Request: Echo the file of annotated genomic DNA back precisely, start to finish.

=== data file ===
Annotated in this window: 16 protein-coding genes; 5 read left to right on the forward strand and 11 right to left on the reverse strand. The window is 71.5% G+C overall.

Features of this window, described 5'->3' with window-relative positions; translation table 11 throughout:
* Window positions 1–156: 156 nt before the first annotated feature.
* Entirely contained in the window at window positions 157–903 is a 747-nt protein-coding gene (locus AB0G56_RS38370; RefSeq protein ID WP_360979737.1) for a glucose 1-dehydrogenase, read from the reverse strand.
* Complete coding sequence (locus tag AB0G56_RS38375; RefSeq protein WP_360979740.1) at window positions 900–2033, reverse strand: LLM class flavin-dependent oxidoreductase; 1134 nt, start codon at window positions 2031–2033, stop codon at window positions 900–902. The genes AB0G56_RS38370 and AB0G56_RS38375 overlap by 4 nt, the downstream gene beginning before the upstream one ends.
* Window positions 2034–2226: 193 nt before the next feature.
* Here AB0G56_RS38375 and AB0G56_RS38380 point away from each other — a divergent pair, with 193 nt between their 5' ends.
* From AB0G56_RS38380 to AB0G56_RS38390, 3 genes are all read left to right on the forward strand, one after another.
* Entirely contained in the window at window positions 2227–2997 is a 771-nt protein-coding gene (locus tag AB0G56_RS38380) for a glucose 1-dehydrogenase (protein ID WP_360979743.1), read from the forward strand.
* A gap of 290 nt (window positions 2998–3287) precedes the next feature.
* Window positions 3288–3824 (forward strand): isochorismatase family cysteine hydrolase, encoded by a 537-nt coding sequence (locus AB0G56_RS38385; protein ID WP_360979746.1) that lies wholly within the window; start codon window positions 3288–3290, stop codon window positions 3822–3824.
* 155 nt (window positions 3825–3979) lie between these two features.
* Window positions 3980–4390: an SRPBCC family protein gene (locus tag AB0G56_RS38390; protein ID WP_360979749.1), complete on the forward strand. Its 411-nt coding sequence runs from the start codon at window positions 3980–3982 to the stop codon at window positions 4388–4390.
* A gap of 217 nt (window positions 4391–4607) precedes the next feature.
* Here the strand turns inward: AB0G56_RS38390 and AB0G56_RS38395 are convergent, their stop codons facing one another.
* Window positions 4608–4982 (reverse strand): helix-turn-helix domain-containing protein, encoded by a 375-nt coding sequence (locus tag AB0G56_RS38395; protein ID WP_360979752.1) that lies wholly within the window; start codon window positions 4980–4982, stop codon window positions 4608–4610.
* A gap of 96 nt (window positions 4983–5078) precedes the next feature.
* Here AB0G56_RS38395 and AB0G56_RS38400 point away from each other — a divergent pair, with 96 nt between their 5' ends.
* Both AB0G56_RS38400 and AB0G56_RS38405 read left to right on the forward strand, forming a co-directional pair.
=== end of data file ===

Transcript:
Annotated in this window: 16 protein-coding genes; 5 read left to right on the forward strand and 11 right to left on the reverse strand. The window is 71.5% G+C overall.

Features of this window, described 5'->3' with window-relative positions; translation table 11 throughout:
* Window positions 1–156: 156 nt before the first annotated feature.
* Entirely contained in the window at window positions 157–903 is a 747-nt protein-coding gene (locus AB0G56_RS38370; RefSeq protein ID WP_360979737.1) for a glucose 1-dehydrogenase, read from the reverse strand.
* Complete coding sequence (locus tag AB0G56_RS38375; RefSeq protein WP_360979740.1) at window positions 900–2033, reverse strand: LLM class flavin-dependent oxidoreductase; 1134 nt, start codon at window positions 2031–2033, stop codon at window positions 900–902. The genes AB0G56_RS38370 and AB0G56_RS38375 overlap by 4 nt, the downstream gene beginning before the upstream one ends.
* Window positions 2034–2226: 193 nt before the next feature.
* Here AB0G56_RS38375 and AB0G56_RS38380 point away from each other — a divergent pair, with 193 nt between their 5' ends.
* From AB0G56_RS38380 to AB0G56_RS38390, 3 genes are all read left to right on the forward strand, one after another.
* Entirely contained in the window at window positions 2227–2997 is a 771-nt protein-coding gene (locus tag AB0G56_RS38380) for a glucose 1-dehydrogenase (protein ID WP_360979743.1), read from the forward strand.
* A gap of 290 nt (window positions 2998–3287) precedes the next feature.
* Window positions 3288–3824 (forward strand): isochorismatase family cysteine hydrolase, encoded by a 537-nt coding sequence (locus AB0G56_RS38385; protein ID WP_360979746.1) that lies wholly within the window; start codon window positions 3288–3290, stop codon window positions 3822–3824.
* 155 nt (window positions 3825–3979) lie between these two features.
* Window positions 3980–4390: an SRPBCC family protein gene (locus tag AB0G56_RS38390; protein ID WP_360979749.1), complete on the forward strand. Its 411-nt coding sequence runs from the start codon at window positions 3980–3982 to the stop codon at window positions 4388–4390.
* A gap of 217 nt (window positions 4391–4607) precedes the next feature.
* Here the strand turns inward: AB0G56_RS38390 and AB0G56_RS38395 are convergent, their stop codons facing one another.
* Window positions 4608–4982 (reverse strand): helix-turn-helix domain-containing protein, encoded by a 375-nt coding sequence (locus tag AB0G56_RS38395; protein ID WP_360979752.1) that lies wholly within the window; start codon window positions 4980–4982, stop codon window positions 4608–4610.
* A gap of 96 nt (window positions 4983–5078) precedes the next feature.
* Here AB0G56_RS38395 and AB0G56_RS38400 point away from each other — a divergent pair, with 96 nt between their 5' ends.
* Both AB0G56_RS38400 and AB0G56_RS38405 read left to right on the forward strand, forming a co-directional pair.